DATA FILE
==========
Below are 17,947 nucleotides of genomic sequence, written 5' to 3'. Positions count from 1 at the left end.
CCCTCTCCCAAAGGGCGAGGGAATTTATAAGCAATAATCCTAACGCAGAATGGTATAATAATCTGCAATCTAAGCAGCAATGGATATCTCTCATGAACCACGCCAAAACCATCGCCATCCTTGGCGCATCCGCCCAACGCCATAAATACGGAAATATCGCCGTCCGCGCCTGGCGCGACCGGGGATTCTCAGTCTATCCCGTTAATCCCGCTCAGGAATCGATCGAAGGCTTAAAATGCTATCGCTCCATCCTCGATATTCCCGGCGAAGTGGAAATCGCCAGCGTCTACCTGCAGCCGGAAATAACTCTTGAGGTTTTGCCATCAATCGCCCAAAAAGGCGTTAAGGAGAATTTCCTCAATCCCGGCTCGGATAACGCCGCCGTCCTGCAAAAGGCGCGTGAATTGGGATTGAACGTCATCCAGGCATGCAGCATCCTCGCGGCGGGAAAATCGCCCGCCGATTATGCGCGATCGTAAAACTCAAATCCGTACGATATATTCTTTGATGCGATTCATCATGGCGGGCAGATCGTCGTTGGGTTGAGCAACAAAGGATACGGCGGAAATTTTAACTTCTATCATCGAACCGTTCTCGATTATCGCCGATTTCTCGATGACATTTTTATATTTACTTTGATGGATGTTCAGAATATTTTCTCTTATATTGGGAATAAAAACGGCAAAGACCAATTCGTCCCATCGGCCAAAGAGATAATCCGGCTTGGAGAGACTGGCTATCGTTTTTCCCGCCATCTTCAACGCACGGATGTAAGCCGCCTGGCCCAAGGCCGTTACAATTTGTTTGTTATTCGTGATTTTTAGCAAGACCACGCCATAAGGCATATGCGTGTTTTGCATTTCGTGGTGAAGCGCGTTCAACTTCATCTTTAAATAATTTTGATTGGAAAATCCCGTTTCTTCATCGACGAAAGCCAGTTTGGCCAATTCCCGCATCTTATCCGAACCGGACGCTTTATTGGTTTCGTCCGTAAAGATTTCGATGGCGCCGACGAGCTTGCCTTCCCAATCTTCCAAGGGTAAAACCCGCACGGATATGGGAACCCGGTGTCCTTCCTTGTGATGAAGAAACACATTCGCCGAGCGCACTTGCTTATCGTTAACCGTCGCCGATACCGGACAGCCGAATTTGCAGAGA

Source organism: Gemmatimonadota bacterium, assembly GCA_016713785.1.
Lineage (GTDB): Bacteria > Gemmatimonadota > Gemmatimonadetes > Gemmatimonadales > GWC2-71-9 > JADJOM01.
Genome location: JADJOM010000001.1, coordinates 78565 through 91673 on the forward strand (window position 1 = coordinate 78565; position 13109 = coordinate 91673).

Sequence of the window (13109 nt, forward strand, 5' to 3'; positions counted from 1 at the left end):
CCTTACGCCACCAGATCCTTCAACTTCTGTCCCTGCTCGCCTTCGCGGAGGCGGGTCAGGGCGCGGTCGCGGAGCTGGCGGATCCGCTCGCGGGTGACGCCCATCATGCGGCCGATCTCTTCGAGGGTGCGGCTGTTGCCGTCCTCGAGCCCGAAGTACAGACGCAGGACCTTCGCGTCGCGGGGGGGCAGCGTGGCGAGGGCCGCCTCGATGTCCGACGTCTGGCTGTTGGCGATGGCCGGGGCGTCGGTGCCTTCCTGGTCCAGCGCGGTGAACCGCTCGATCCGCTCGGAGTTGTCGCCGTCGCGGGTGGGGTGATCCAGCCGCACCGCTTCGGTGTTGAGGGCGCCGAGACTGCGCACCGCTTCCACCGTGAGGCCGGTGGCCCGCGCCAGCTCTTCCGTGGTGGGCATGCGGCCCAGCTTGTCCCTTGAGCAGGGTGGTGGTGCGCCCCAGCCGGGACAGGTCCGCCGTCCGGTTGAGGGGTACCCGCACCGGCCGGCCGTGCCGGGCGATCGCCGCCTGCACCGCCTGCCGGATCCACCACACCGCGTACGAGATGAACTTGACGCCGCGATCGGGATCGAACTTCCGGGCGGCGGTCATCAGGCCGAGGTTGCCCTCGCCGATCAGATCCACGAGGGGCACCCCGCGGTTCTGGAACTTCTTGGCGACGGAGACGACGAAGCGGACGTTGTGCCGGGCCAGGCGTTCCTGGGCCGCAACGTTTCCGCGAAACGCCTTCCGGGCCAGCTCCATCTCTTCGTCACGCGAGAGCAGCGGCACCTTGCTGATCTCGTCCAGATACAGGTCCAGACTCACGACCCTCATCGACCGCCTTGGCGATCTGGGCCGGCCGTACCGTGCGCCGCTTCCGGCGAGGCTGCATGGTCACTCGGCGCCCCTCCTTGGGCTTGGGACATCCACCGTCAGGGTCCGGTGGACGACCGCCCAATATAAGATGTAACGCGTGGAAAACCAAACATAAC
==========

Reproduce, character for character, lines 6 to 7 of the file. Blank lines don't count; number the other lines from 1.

Sequence of the window (13109 nt, forward strand, 5' to 3'; positions counted from 1 at the left end):
CCTTACGCCACCAGATCCTTCAACTTCTGTCCCTGCTCGCCTTCGCGGAGGCGGGTCAGGGCGCGGTCGCGGAGCTGGCGGATCCGCTCGCGGGTGACGCCCATCATGCGGCCGATCTCTTCGAGGGTGCGGCTGTTGCCGTCCTCGAGCCCGAAGTACAGACGCAGGACCTTCGCGTCGCGGGGGGGCAGCGTGGCGAGGGCCGCCTCGATGTCCGACGTCTGGCTGTTGGCGATGGCCGGGGCGTCGGTGCCTTCCTGGTCCAGCGCGGTGAACCGCTCGATCCGCTCGGAGTTGTCGCCGTCGCGGGTGGGGTGATCCAGCCGCACCGCTTCGGTGTTGAGGGCGCCGAGACTGCGCACCGCTTCCACCGTGAGGCCGGTGGCCCGCGCCAGCTCTTCCGTGGTGGGCATGCGGCCCAGCTTGTCCCTTGAGCAGGGTGGTGGTGCGCCCCAGCCGGGACAGGTCCGCCGTCCGGTTGAGGGGTACCCGCACCGGCCGGCCGTGCCGGGCGATCGCCGCCTGCACCGCCTGCCGGATCCACCACACCGCGTACGAGATGAACTTGACGCCGCGATCGGGATCGAACTTCCGGGCGGCGGTCATCAGGCCGAGGTTGCCCTCGCCGATCAGATCCACGAGGGGCACCCCGCGGTTCTGGAACTTCTTGGCGACGGAGACGACGAAGCGGACGTTGTGCCGGGCCAGGCGTTCCTGGGCCGCAACGTTTCCGCGAAACGCCTTCCGGGCCAGCTCCATCTCTTCGTCACGCGAGAGCAGCGGCACCTTGCTGATCTCGTCCAGATACAGGTCCAGACTCACGACCCTCATCGACCGCCTTGGCGATCTGGGCCGGCCGTACCGTGCGCCGCTTCCGGCGAGGCTGCATGGTCACTCGGCGCCCCTCCTTGGGCTTGGGACATCCACCGTCAGGGTCCGGTGGACGACCGCCCAATATAAGATGTAACGCGTGGAAAACCAAACATAAC